active message board, a web site, real life work and family to
handle in addition to this newsletter, I simply do not have the
time to hunt up articles and beg permission to use them.

This newsletter is sent to over one thousand people. I'm sure
that a least a few of our readers can help by writing articles
for this newsletter. There's lots of choice on topics. Here are a
few areas in which we always need articles:

* information on the beliefs and theology of the various Pagan
  religions, especially non-Wiccan religions

* information on holidays and festivals of the various Pagan
  religions, especially non-Wiccan religions

* recipes for oils, incenses, and food for the various Pagan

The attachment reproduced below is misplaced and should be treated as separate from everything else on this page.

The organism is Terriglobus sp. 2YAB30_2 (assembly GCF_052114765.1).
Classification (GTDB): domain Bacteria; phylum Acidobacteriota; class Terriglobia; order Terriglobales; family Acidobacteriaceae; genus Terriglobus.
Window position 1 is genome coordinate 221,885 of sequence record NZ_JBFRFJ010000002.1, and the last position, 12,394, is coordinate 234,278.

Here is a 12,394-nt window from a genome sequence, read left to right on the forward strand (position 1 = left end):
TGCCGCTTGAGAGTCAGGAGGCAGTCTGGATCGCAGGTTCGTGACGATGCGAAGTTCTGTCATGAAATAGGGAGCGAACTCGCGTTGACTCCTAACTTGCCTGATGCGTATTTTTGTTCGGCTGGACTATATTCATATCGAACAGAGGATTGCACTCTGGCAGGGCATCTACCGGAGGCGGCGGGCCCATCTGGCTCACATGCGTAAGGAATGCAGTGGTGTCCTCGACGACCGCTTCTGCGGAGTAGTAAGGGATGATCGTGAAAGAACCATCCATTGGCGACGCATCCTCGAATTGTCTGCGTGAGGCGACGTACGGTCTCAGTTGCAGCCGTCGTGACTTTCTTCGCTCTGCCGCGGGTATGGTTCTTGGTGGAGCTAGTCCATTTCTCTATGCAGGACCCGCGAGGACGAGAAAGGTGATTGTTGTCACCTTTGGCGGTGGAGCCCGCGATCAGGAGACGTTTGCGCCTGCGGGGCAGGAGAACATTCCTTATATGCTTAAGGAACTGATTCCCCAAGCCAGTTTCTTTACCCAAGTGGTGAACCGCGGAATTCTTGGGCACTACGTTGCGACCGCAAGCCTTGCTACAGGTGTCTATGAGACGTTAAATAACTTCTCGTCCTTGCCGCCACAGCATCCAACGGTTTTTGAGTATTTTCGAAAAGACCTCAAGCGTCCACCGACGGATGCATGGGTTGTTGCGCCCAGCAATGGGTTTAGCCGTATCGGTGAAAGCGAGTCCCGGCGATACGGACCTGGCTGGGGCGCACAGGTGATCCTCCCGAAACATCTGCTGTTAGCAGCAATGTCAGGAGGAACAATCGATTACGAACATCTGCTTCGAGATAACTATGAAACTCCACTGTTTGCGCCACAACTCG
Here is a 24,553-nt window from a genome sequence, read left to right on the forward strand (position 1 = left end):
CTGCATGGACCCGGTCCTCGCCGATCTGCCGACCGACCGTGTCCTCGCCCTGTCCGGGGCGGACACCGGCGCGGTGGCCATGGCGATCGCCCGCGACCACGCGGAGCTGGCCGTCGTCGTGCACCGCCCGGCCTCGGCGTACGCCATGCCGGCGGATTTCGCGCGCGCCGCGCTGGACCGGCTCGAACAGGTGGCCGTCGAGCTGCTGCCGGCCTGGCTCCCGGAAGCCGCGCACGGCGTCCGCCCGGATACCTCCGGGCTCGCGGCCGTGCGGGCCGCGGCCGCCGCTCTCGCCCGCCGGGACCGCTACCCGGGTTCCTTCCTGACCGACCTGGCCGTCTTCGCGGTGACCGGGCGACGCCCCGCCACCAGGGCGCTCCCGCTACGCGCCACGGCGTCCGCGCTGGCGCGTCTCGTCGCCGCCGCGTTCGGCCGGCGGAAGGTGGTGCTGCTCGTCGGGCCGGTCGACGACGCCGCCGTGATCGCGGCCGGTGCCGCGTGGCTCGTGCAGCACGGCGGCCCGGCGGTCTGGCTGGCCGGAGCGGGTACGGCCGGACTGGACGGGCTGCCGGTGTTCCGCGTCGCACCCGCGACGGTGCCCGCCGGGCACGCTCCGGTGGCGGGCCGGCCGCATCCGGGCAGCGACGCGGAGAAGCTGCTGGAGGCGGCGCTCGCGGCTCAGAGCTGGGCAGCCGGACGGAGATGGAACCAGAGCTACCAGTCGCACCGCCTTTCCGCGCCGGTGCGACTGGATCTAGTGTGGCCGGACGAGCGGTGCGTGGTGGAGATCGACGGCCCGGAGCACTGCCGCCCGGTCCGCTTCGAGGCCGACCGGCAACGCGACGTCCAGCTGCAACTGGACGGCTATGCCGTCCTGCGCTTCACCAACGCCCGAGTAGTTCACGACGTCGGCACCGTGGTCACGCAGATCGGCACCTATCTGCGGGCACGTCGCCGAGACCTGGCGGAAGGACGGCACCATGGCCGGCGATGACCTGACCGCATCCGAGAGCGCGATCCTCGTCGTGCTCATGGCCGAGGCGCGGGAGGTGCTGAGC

* magick, spells, and ritual information

* herbal information

* positive articles on dealing with other faiths

* information on historical pagan cultures

* editorial/opinion pieces

We stress Non-Wiccan material in this list because good non-
Wiccan material has been hard to find. However, Wiccan material
is welcome. We have a web form you can use to submit an article
for consideration: http://www.ecauldron.com/persontestart.php

                      SEND A PAGAN POSTCARD

       You can send a Pagan Postcard from the menu of any
       of our web pages at http://www.ecauldron.com/. If
       you haven't tried our postcard site, give it a
       try. It has quite a few nice features.

========= by The Cauldron: A Pagan Forum Staff

===== Cauldron Delphi Message Board Top Poster -- February 2003

The top poster on The Cauldron's Delphi Forums message board for
February 2003 was Moonwolf (MOONWOLF23). The Runner Up was Mari
(ARIANCRAIDD). While this is the second month that Moonwolf and
Mari have taken top honors, Giraffe (WICKEDWIT), Shadow
(HEARTSHADOW), Dragonoake (DRAGONOAKE), Mary (MARY926), and Erin